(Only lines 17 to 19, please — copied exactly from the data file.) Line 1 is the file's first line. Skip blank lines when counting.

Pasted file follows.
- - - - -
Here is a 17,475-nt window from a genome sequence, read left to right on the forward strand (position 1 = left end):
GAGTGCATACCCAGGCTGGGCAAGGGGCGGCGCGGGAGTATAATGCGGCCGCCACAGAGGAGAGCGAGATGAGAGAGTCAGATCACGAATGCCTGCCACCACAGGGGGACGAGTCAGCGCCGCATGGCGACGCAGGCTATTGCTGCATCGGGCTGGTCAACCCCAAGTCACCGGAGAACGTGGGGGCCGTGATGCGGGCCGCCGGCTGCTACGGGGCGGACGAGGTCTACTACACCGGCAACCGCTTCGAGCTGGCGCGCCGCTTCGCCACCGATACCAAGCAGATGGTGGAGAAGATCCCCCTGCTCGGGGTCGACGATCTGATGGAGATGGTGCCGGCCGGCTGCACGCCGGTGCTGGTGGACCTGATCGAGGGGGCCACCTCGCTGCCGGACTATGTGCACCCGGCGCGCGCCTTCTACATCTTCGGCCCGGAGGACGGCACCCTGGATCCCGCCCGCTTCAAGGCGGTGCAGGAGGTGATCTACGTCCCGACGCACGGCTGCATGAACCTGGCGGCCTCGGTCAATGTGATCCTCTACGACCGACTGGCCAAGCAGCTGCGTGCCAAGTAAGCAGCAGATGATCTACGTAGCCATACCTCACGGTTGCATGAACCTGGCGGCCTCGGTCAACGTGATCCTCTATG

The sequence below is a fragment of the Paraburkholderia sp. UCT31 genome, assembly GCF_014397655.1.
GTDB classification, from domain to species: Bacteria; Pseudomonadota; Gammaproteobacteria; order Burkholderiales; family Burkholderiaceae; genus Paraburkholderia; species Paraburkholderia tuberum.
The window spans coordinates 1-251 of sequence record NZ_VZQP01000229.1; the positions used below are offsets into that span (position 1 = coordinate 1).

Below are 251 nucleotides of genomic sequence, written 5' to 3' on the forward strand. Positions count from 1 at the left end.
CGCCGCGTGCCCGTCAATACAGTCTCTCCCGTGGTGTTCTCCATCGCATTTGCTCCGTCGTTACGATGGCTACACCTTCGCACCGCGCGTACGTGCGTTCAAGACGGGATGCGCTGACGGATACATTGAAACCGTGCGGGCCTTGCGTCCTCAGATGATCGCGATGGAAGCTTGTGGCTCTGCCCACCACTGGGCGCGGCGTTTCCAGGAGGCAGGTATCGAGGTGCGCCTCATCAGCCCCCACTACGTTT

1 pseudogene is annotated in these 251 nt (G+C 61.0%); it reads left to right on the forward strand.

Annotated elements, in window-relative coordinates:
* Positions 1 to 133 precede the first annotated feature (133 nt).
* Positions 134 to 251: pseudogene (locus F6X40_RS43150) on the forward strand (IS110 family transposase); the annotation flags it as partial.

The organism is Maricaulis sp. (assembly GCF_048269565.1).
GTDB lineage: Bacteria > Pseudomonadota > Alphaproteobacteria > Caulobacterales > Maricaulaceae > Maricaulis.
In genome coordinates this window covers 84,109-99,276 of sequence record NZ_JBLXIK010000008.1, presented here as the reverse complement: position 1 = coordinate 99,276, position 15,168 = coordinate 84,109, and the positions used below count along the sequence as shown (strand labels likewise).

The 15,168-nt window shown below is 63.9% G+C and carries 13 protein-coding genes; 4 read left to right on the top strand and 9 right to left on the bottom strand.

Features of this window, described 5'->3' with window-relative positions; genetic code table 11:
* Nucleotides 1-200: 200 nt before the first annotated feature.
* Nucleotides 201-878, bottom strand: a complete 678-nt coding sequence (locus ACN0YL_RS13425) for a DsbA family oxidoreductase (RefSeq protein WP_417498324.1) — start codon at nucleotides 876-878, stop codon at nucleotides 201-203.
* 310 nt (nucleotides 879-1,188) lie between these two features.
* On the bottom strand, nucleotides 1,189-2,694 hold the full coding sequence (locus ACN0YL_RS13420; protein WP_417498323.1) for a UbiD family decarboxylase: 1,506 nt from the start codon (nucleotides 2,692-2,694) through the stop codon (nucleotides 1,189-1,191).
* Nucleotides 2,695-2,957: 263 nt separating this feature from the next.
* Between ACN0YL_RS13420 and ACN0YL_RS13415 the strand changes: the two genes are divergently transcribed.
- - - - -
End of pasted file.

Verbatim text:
* Nucleotides 1-200: 200 nt before the first annotated feature.
* Nucleotides 201-878, bottom strand: a complete 678-nt coding sequence (locus ACN0YL_RS13425) for a DsbA family oxidoreductase (RefSeq protein WP_417498324.1) — start codon at nucleotides 876-878, stop codon at nucleotides 201-203.
* 310 nt (nucleotides 879-1,188) lie between these two features.